That definitely applies to Aharon Keshales and Navot Papushado’s Big Bad Wolves, the high point of the lineup for me, which I had seen a week earlier at the Tribeca Film Festival. The film (just acquired by Magnet!) is Israel’s second horror outing—the first being the writing-directing duo’s equally impressive 2010 Rabies. Wolves is an extremely well-made work that cleverly toys with genres (blending elements of horror, crime thriller, revenge drama, and black comedy) and with the audience’s emotions, making them unsure of what to believe and feel throughout. It’s the story of a child-killer, whom an early scene may or may not be introducing as a group of cops attempt to bully their suspect, a wimpy-looking schoolteacher, into admitting his guilt. After they fail, one of the cops (Lior Ashkenazi), now on suspension, teams up (in a sense) with the father of a girl who’s been brutally murdered and employs even harsher tactics to break the guy down. It’s surprising that a film this memorable—and one that manages to make even oh-so-tired scenes of basement torture feel somewhat fresh—didn’t take first prize for the audience award. (It came in second.)
On the weirder end of the spectrum was Hajime Ohata’s debut feature Henge (Metamorphosis), a not-even-hour-long low-budget Japanese horror/sci-fi oddity (which played between two shorts). It’s an intriguing tale of what true love will lead one to do. A woman watches as her husband is afflicted with some sort of freakish illness that makes him behave oddly to say the least: symptoms include seizures, speaking in an unknown language, and literally transforming into a monster that feeds on human flesh. The devoted wife must choose to what lengths she will go to protect him.
The inaugural Visionary Award, in the shape of a giant axe, was presented to Eli Roth (shivers—of the wrong kind) on closing night, followed by a screening of Nicolás López’s Aftershock (which was released May 10) and an unrated director’s cut of Roth’s 2002 Cabin Fever. Starring and co-produced and co-written by Roth, Aftershock is tolerable for its overload of intensity and gore, and it’s another of the films delivering the message that people are the scariest monsters of them all. In this case, sadistic inmates who are freed thanks to the earthquake outdo the horror of natural disasters—an earthquake, its aftershocks, and an impending tsunami—by stalking Roth (playing a vacationer called “Gringo”) and his entourage through a ravaged Chilean town. (Spoiler alert: in the film, Roth’s character is tortured and burned alive, which in my book makes it well worth watching!) To be fair, Roth did prove to be a wholly gracious guest, his energy easily livening up the room.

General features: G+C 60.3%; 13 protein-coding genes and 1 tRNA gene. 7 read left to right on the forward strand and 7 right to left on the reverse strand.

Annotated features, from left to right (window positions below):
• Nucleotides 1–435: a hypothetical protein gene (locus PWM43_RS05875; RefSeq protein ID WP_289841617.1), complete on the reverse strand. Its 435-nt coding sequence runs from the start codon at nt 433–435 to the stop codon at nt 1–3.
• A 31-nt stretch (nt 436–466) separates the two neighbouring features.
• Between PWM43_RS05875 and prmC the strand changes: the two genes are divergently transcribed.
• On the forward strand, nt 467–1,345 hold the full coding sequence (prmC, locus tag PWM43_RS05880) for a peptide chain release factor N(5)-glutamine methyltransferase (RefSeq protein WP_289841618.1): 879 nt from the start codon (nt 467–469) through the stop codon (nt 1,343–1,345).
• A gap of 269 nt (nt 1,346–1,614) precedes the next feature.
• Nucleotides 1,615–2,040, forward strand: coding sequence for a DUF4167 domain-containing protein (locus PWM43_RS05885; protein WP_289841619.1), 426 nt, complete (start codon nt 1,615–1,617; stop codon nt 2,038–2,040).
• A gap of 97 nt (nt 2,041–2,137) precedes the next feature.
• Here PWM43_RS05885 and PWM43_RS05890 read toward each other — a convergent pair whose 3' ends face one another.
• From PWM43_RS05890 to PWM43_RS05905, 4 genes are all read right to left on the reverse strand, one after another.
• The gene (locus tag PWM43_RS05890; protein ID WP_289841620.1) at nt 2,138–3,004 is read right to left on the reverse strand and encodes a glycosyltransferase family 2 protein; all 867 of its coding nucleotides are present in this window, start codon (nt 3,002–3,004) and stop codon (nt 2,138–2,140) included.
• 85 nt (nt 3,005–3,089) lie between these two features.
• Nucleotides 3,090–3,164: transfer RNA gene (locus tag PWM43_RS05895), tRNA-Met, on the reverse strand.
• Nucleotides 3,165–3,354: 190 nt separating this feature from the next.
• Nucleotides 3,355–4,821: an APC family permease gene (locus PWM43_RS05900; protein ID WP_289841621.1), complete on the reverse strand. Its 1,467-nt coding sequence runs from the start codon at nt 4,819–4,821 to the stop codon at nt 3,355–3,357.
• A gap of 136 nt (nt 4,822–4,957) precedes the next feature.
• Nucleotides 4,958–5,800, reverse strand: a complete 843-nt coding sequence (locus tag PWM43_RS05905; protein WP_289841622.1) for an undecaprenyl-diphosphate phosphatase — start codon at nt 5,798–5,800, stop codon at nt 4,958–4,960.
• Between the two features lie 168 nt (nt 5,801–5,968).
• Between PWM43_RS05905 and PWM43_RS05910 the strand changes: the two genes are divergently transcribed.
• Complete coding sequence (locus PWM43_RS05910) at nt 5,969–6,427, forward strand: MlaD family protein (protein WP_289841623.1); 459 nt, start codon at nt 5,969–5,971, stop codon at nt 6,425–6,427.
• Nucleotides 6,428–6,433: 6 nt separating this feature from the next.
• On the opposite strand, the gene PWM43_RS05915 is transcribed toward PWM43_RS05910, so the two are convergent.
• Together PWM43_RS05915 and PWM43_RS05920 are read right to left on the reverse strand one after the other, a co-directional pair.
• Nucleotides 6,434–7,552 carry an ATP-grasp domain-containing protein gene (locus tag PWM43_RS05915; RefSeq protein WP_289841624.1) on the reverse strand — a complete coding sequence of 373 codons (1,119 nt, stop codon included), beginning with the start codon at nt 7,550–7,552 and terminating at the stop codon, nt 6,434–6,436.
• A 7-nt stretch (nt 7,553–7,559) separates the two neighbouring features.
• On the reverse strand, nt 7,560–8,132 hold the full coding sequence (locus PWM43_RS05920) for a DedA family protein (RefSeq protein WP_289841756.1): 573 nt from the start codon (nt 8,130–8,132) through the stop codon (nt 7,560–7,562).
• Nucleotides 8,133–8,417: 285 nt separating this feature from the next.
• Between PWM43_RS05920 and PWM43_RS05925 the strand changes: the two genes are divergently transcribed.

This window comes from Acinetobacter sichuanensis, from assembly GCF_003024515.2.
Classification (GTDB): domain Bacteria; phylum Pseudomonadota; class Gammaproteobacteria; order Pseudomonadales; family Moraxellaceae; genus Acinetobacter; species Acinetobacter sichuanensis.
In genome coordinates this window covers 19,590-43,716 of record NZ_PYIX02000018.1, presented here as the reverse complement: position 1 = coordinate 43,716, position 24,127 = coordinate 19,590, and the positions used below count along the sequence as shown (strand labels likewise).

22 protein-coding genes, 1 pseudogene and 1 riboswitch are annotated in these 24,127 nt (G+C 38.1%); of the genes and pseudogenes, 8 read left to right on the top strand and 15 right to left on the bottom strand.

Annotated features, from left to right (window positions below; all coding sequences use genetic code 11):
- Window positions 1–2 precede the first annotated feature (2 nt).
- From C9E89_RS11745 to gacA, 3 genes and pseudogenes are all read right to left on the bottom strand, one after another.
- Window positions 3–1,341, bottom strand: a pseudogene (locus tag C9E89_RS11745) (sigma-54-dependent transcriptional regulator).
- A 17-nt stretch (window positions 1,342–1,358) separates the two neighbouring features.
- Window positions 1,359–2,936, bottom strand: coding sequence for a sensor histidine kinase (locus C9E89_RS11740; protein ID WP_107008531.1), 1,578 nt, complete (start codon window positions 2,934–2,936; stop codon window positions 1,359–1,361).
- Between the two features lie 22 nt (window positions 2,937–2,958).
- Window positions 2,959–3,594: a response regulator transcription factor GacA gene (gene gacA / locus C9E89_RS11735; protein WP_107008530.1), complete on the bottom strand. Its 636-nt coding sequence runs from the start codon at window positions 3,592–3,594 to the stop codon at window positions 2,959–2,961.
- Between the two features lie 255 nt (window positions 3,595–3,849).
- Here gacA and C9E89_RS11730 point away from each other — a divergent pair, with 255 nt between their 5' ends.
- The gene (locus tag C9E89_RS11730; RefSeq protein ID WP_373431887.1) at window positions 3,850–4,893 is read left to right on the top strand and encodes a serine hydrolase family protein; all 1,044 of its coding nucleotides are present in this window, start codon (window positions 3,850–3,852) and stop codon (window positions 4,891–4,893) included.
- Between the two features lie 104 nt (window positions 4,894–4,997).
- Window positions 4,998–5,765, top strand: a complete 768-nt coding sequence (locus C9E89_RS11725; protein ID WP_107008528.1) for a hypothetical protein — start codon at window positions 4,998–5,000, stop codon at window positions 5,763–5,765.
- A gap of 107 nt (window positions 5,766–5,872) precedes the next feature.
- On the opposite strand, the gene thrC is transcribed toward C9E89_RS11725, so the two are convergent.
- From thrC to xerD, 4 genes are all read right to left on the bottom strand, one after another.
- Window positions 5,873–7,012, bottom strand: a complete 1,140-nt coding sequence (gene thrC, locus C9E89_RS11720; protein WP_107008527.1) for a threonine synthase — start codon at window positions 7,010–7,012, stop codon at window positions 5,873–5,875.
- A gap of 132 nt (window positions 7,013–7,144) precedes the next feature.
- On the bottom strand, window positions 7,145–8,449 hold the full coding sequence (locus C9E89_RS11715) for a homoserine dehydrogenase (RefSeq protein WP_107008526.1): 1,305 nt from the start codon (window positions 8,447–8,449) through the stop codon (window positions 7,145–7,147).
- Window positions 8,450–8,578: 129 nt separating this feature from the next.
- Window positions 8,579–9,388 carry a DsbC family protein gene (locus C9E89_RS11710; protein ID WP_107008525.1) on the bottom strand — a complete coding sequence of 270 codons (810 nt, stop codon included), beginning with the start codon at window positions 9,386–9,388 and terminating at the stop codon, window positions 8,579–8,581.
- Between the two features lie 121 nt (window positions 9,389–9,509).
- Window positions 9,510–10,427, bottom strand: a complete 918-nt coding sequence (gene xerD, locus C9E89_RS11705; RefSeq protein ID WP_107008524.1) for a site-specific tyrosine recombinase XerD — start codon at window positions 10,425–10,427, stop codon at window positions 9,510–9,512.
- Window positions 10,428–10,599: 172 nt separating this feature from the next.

Equally vital as the films were the fest’s special events, many of which played on a Shining theme, with an outdoor screening of the film, a showing of Room 237, plus discussion, parties serving red rum punch, brunches offering “Here’s Johnny” burritos, and even a spot-on Jack Nicholson look-alike lurking about the grounds throughout the festival. While it’s too early to determine if the SFF will become a primarily location-based affair, they’re certainly off to a promising beginning. As program director Landon Zakheim said in his opening-night speech, “we’re just getting started.”